The Manning Bowl has to make this list. We've been hoping for it for almost a decade.
As much as I'd like to see two brothers play against each other in the Super Bowl, I'm honestly hoping for this just so we can see constant shots of Archie Manning. We really don't see enough of him at Super Bowls.
Maybe he's making up for his own playoff failures (or lack thereof since he didn't really get the chance) by living vicariously through his sons.
Who would he root for. Can we put a secret camera on him throughout the game so we can find out? Would he celebrate with the winner or console the loser?
Speaking of the loser, what would the losing quarterback do here? Celebrate or sit around with his head down in the locker room?
You'd have to figure he'd rather celebrate his brother's victory, but he'd destroy his image with his teammates. I'm fascinated by this.
First of all, divisional games in the playoffs are always awesome. This is an indisputable fact. Prove me wrong, readers.
Second, this is the rematch (technically second rematch, but still) of safety-gate. If you don't know what that is then you probably don't gamble.
Third, any chance we can see a playoff game between two quarterbacks with 23 combined starts, we have to take it. How often do we get that kind of opportunity?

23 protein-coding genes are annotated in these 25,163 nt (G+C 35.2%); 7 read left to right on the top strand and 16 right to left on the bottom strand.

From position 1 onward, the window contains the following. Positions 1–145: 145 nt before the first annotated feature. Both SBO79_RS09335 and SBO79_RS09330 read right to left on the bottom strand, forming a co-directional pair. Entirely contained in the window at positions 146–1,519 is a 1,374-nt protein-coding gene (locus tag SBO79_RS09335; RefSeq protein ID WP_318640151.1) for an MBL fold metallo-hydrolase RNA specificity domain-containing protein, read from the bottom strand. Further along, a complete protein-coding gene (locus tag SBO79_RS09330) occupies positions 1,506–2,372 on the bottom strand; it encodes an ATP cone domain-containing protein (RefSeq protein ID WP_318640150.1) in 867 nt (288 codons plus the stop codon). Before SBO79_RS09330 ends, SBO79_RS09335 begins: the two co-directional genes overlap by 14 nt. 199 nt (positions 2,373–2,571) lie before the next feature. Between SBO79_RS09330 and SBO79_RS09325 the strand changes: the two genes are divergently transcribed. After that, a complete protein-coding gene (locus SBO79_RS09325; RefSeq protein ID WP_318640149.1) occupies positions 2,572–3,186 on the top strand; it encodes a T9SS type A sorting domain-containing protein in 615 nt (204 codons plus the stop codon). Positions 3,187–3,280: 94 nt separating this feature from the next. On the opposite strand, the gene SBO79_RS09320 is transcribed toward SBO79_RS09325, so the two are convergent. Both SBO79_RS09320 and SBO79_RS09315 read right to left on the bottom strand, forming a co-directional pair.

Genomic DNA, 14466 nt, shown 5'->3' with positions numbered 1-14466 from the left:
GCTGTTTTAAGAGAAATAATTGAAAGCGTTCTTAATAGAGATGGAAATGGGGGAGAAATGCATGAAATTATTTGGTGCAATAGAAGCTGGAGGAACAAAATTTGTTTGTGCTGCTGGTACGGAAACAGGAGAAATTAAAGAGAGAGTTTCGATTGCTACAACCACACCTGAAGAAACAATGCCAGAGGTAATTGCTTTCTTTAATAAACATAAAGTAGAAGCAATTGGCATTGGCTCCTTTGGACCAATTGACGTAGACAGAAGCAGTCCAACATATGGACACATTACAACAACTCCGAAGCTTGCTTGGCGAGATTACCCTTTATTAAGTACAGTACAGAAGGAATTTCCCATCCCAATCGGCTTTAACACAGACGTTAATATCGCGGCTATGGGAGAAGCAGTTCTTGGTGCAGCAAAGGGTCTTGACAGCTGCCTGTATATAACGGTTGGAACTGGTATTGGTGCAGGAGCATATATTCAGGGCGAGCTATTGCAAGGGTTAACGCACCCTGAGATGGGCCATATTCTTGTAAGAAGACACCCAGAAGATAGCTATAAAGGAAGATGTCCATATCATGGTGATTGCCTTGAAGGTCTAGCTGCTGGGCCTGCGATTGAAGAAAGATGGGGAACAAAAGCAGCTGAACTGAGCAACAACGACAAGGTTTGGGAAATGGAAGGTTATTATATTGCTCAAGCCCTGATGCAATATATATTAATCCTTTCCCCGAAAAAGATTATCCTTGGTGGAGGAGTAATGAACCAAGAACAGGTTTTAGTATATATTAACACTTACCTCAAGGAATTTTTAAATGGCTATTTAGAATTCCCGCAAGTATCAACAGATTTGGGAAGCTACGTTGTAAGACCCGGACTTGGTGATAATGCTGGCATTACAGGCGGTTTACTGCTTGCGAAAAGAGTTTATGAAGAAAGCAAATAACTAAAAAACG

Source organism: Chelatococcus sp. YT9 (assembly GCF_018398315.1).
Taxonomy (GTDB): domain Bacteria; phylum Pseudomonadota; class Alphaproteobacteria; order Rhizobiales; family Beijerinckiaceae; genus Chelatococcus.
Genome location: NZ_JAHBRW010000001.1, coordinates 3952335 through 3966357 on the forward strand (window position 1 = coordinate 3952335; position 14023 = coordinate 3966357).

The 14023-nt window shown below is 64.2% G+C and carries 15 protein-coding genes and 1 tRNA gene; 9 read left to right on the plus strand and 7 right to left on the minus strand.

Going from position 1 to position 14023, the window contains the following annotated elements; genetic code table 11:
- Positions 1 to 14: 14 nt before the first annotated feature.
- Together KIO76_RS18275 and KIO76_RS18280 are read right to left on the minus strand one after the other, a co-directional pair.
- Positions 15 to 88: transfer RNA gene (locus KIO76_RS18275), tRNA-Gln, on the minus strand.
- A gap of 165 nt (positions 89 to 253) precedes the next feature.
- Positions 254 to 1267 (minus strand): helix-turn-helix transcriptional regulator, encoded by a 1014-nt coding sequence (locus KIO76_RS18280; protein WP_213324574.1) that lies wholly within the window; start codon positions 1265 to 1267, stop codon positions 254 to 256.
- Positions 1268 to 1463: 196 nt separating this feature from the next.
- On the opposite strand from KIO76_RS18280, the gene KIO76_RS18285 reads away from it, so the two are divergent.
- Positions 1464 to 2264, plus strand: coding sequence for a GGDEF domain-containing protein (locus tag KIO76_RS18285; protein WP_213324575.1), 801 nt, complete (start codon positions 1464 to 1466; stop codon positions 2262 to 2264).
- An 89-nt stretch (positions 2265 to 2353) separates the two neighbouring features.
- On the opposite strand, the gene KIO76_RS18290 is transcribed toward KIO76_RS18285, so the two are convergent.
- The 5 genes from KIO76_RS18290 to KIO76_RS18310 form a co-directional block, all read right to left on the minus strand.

Peyton can be as diplomatic about this as he wants. He wanted to finish his career with the Colts, not the Broncos. Deep down, he'd want to beat Andrew Luck by 40 just to stick it to his old team.
If the NFL rigged games, this would be the Super Bowl they'd pick. Stick the two best offenses in the NFL in a dome in New Orleans against two horrendous defenses and every offensive record is within reach.
Could we see them combine for over 100 points? Definitely. Could Aaron Rodgers and Tom Brady combine for more passing yards in this game than Mark Sanchez has all season? Potentially.
Could we see the refs abandon all pretense of defenses mattering in this game and switching to flag football at halftime? Unlikely, but I wouldn't rule it out. If you love offense this is the game you want.
To quote absolutely every analyst I despise, "there's no love lost between these two teams." What does that even mean? Wouldn't there be plenty of love lost if they hate each other? Forget it, I'm just going to point out there is absolutely some lost love involved here. Saints linebacker Curtis Lofton is a former Falcon after all.